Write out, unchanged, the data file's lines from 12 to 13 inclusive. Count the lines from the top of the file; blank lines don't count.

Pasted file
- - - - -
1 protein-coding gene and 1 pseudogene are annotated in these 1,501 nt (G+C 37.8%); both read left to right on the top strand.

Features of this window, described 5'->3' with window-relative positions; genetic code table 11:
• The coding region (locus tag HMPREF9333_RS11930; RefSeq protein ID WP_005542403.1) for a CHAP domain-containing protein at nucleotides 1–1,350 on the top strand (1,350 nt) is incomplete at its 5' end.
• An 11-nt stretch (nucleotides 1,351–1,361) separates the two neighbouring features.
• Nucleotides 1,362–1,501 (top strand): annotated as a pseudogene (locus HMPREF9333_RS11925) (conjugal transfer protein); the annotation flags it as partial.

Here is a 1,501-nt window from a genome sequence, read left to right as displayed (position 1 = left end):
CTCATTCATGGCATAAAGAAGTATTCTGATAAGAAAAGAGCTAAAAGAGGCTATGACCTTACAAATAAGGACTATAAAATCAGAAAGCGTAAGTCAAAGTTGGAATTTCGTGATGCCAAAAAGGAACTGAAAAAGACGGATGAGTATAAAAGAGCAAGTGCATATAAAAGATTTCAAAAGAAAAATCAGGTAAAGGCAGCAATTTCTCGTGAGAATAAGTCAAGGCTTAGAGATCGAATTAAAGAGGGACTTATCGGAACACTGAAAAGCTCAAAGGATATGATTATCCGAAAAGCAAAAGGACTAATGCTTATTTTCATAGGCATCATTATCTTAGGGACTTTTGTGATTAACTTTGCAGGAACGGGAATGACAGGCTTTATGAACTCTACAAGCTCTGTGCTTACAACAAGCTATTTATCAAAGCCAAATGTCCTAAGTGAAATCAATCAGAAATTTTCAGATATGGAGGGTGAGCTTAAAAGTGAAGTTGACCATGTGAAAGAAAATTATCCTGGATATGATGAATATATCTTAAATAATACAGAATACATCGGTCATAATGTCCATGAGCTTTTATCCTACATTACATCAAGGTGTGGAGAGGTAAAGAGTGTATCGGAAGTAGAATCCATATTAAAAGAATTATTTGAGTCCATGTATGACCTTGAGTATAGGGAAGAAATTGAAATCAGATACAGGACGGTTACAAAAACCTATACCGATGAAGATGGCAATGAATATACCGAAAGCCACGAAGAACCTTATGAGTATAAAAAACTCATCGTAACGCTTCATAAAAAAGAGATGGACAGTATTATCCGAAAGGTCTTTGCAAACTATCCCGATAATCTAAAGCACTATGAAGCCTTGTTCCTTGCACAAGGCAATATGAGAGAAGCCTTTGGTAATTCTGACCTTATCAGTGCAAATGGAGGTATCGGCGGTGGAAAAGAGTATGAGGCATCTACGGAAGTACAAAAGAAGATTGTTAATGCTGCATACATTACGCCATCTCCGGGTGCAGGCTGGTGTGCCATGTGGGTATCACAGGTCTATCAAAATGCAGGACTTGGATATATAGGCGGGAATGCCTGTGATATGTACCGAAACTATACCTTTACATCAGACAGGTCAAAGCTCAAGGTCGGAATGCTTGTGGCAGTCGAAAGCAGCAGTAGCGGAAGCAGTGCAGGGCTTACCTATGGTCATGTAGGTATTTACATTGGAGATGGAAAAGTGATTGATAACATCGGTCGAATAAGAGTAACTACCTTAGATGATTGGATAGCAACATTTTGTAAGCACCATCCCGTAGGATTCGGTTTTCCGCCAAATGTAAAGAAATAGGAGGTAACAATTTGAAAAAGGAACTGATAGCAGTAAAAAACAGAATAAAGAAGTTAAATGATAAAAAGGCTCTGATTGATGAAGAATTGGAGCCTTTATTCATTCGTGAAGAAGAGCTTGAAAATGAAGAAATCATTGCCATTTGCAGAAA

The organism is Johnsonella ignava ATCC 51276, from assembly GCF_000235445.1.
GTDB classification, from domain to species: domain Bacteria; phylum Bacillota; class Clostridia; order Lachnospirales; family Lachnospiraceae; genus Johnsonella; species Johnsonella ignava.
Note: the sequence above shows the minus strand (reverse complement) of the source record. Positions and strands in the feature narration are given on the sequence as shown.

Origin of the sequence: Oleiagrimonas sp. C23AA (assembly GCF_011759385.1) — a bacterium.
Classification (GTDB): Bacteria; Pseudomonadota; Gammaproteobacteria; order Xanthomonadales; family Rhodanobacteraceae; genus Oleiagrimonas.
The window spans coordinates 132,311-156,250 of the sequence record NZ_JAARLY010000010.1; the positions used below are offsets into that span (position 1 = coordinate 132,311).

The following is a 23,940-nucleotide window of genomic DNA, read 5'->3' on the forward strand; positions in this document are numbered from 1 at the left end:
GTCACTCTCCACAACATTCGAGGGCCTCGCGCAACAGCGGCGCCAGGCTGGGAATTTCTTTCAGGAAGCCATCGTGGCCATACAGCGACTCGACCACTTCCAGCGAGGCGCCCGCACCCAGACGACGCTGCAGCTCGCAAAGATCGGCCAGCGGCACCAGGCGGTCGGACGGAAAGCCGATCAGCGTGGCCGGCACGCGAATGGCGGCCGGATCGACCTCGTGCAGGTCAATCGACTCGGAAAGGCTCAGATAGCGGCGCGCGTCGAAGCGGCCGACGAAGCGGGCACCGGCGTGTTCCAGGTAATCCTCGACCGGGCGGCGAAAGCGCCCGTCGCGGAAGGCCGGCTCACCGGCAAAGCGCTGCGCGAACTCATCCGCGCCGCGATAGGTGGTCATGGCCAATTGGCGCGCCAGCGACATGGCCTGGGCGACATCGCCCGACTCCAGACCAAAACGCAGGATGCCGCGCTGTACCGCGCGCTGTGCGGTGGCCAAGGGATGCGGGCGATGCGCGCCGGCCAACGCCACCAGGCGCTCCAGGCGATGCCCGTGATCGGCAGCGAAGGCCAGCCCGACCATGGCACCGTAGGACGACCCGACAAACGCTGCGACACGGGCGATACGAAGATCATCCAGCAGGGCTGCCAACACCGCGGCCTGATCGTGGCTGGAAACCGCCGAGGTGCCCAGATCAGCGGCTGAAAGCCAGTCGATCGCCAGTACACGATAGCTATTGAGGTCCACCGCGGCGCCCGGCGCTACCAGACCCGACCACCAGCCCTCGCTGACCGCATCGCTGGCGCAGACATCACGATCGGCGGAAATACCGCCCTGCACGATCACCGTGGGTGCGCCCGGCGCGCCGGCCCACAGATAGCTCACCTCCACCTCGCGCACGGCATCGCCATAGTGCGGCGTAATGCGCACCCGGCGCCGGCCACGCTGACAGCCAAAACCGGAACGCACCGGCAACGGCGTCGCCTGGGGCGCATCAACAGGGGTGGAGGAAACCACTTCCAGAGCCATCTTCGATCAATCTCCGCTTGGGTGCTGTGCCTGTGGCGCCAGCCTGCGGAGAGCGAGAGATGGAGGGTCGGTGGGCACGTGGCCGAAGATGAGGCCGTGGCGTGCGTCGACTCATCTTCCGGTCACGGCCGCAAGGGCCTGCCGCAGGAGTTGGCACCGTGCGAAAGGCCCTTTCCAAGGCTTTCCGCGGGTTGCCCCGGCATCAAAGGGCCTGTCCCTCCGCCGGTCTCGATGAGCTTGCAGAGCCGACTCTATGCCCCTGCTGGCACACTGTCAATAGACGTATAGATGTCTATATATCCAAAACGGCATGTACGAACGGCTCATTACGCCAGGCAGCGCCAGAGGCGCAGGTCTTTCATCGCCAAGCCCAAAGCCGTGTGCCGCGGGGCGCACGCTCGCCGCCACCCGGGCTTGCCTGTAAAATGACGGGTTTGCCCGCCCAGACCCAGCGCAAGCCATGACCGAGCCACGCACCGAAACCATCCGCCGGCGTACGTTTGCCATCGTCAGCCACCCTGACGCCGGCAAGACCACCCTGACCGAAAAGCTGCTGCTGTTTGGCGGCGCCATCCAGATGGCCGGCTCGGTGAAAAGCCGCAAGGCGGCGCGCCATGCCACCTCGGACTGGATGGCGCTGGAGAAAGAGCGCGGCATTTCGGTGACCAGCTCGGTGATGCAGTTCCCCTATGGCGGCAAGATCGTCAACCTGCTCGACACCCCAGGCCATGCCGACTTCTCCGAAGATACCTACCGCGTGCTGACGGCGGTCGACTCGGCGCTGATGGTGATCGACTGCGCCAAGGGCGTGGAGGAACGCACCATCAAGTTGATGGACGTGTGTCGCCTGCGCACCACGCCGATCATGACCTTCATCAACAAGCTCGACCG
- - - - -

Classification (GTDB): Bacteria; Pseudomonadota; Gammaproteobacteria; order Xanthomonadales; family Rhodanobacteraceae; genus Oleiagrimonas.
The window spans coordinates 132,311-156,250 of the sequence record NZ_JAARLY010000010.1; the positions used below are offsets into that span (position 1 = coordinate 132,311).